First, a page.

Percutaneous discectomy to diagnose and treat spondylodiscitis was reported in the 1990s. At present, abundant literature exists to support its use in medically compromised patients, where this procedure can be done under local anaesthesia. The success rate of biopsy has been reported from 86-100%. Reduction of pain and final healing success ratio varies from 83% to 100% [16]. Even adnexal abscess, especially psoas abscess, can be drained [17]. We have specially found this technique useful in patients of spondylodiscitis in intensive care settings, because often times such patients are medically unfit for any procedure under general anaesthesia. Here this percutaneous endoscopic technique serves as an effective tool with high diagnostic yield as well as eliminating the foci of infection. At the same time, there is a direct visualisation of pathological tissue and neural decompression is ensured by proper positioning of endoscope.
Acinetobacter baumannii is a Gram-negative coccobacillus, has recently emerged as an important nosocomial pathogen. Its ability to acquire resistance to almost all groups of available antibiotics is a problem of great concern. Recent reports showed that most A. baumannii strains isolated in hospitals, especially in intensive care units (ICUs), are highly resistant to ß-lactams, aminoglycosides, ?uoroquinolones and carbapenems [18]. Colistin and rifampicin appears to be an effective and safe combination therapy for severe infections due to multidrug-resistant A. baumannii [19]. In our case, sensitivity was identified to colistin, which was started as soon as the culture result was available and the patient showed significant improvement in the back pain.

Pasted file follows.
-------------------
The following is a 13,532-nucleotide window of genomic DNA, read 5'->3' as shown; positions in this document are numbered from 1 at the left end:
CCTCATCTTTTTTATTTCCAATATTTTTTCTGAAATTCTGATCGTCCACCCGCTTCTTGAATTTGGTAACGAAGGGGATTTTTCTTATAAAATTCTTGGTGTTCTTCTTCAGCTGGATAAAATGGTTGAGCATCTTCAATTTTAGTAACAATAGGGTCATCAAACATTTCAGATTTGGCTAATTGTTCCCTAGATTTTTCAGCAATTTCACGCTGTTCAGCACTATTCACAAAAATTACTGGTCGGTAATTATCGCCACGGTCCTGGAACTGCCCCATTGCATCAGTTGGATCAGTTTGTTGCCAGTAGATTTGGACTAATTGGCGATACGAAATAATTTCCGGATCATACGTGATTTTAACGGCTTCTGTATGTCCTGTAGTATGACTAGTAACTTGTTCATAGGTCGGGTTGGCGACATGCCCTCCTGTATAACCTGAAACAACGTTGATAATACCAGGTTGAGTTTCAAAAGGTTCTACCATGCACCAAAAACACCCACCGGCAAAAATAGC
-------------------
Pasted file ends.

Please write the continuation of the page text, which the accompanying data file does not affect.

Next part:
Pyogenic spondylodiscitis secondary to Acinetobacter baumannii must be kept as a differential diagnosis in susceptible patients even in the setting of absence of fever or elevated total leucocyte counts. A combination of serial monitoring of ESR and CRP levels, along with culture and histology serves as the most confirmative way to diagnose the condition. Administration of colistin is recommended based on drug sensitivity results. Percutaneous endoscopic disc space debridement and biopsy is a recent emerging and rapidly evolving minimally invasive technique especially appropriate in those medically unfit patients for any procedure under general anaesthesia.

Contributors: SV: manuscript preparation, proof reading and surgery; VM, DS: proof reading, and patient management; MZK: manuscript preparation and patient management. SV will act as guarantor. All authors approved the final version of this manuscript and are responsible for all aspects of this study.
Funding: None; Competing interests: None stated.